The sea has immense natural resources, but also strong forces. Weather and their harsh conditions are part of life when you want to reap the riches of the sea. Access to help when needed most depends on many lives, and gives us increased safety when we travel on the sea for work and leisure. Today, the Rescue Company operates operations from dozens of stations spread throughout the country with more than 40 lifeboats available which are on standby 24 hours a day, all year round, around the coast.

The reverse design includes an abstract image which one can faintly see the outline of an oil platform on the horizon. The design also includes the depiction of a gas pipeline network from the North Sea. The gas pipeline system is a stylised rendering of white lines forming parts of the transport system for gas from Norway to abroad. The design element is based on information from Gassco’s website per posted from August 2016. A fossil / ammonia linear image is also seen positioned toward the lower right corner.

Security features common to all notes include:

“Floating ring” hologram effect – In the bottom-left corner of the notes is a display of rectangles collectively containing a ring. When the banknote is tilted in different directions the ring appears to float which also displays a play of colours. The denomination is also shown in numerals as part of the printed element of the rectangles.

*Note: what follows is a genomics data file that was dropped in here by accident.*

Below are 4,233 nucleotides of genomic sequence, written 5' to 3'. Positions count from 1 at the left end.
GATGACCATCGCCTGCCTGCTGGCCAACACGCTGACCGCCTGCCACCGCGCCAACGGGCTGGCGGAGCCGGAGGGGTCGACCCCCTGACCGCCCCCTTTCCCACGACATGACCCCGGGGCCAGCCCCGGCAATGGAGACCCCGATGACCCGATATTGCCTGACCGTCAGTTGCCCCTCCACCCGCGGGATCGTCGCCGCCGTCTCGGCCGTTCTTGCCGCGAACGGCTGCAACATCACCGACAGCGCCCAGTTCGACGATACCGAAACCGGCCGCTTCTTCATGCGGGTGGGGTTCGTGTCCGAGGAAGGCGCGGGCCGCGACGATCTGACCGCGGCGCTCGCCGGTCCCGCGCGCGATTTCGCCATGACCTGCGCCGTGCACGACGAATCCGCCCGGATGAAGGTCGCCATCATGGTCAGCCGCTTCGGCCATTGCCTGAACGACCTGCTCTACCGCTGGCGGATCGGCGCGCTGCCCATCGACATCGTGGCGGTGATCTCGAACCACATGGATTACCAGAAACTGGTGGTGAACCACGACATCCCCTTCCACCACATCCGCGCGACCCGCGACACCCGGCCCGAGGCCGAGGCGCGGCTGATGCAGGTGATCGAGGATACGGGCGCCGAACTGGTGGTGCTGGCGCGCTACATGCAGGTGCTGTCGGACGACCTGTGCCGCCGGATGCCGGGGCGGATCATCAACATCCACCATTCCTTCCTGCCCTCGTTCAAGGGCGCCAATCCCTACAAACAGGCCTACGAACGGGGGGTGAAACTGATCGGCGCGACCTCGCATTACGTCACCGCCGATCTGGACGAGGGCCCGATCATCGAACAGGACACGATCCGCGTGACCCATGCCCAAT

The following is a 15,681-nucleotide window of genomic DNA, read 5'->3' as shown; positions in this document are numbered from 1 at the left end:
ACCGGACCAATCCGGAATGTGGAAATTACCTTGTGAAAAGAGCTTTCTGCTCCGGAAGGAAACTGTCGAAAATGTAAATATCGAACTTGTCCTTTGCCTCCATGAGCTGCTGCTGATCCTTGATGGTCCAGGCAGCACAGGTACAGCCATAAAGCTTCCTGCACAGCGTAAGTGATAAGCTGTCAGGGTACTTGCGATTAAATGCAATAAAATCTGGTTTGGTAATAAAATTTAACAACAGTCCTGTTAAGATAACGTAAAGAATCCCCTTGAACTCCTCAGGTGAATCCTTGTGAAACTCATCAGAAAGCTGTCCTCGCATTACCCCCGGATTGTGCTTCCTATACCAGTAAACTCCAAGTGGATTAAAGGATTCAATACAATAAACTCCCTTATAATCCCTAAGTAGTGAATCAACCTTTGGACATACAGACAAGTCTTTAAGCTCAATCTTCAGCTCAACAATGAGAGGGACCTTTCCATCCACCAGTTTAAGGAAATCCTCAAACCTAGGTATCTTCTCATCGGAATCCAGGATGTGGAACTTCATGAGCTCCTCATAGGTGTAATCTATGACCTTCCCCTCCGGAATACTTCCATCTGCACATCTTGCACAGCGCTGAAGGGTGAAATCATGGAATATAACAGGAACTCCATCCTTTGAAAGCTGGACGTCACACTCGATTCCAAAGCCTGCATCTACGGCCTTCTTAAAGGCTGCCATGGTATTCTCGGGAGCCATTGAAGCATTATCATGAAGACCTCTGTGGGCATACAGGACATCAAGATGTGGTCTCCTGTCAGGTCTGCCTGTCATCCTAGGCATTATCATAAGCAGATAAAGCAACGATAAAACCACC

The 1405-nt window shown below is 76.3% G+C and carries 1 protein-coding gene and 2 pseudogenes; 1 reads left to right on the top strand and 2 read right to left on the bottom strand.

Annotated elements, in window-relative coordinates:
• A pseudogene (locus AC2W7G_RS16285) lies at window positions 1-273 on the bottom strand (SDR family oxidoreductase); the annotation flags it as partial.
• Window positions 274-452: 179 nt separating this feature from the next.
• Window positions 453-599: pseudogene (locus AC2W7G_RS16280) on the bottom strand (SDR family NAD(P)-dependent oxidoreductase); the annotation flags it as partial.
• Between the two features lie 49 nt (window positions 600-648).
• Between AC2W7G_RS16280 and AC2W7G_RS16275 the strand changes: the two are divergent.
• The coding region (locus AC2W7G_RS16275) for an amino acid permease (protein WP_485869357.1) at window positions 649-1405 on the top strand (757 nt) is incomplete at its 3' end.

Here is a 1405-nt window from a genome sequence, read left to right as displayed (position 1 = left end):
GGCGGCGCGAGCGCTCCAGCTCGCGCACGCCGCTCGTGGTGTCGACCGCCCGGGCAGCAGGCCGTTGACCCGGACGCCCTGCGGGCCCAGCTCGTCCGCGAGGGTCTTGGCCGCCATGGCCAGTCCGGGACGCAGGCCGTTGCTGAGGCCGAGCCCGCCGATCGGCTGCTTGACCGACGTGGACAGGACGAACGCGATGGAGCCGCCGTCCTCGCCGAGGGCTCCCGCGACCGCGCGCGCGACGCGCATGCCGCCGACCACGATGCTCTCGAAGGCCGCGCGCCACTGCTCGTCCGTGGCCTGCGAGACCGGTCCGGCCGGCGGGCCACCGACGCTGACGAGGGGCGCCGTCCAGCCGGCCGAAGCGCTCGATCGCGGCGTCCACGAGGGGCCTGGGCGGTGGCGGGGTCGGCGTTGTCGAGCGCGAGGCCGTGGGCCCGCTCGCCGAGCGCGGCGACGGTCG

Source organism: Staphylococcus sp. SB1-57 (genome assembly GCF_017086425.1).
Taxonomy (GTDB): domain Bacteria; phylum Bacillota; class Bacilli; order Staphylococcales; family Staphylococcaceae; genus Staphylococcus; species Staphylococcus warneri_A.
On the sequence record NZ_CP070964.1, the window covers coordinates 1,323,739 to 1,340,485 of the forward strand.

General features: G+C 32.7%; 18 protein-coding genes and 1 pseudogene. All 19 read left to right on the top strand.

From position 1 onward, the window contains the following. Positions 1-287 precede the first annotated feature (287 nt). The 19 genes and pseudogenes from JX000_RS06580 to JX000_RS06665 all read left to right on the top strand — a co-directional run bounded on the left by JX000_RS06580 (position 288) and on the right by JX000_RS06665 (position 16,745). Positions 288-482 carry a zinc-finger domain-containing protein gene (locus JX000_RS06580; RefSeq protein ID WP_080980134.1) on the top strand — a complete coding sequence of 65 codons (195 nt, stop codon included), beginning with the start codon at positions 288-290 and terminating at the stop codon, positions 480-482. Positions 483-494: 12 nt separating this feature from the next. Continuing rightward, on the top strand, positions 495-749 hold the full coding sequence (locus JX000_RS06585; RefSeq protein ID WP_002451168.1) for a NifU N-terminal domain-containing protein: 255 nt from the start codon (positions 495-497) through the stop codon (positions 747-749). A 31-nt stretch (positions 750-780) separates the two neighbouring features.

Security thread – When the banknote is held up to the light, the security thread is visible as a dark line running through the paper. The thread also contains see-thru micro-text which includes the numeric denomination of the banknote.

Iridescent effect – Seen on the back of the banknote at an angle, is a two-coloured design element printed with an iridescent effect. The element can also be found in the lower-right corner of the banknote, printed in the denomination’s main colour.

“Anchor chain” live feature – To the right of the note is a live feature effect in the shape of an anchor chain that is integrated in the paper. When the note is tilted, the chain appears to move. The anchor chain is found on all denominations except for the 50-krone note.

Watermark – When the banknote is held up to the light, the watermark, the head of an Atlantic puffin with the denomination, is visible. The Atlantic puffin motif is featured on all the denominations. The choice fell on the puffin to use in this security feature, which is a famous seabird with a very distinctive appearance.

At the top right of all notes in the new series – left corner on the front, right corner on the back, is the image of a puffin bird.

The updated 100 Kroner banknote was issued in 2017. Photo: Norges Bank.

Banknotes already issued in the series have included:

100 Kroner – “The sea that brings us out into the world”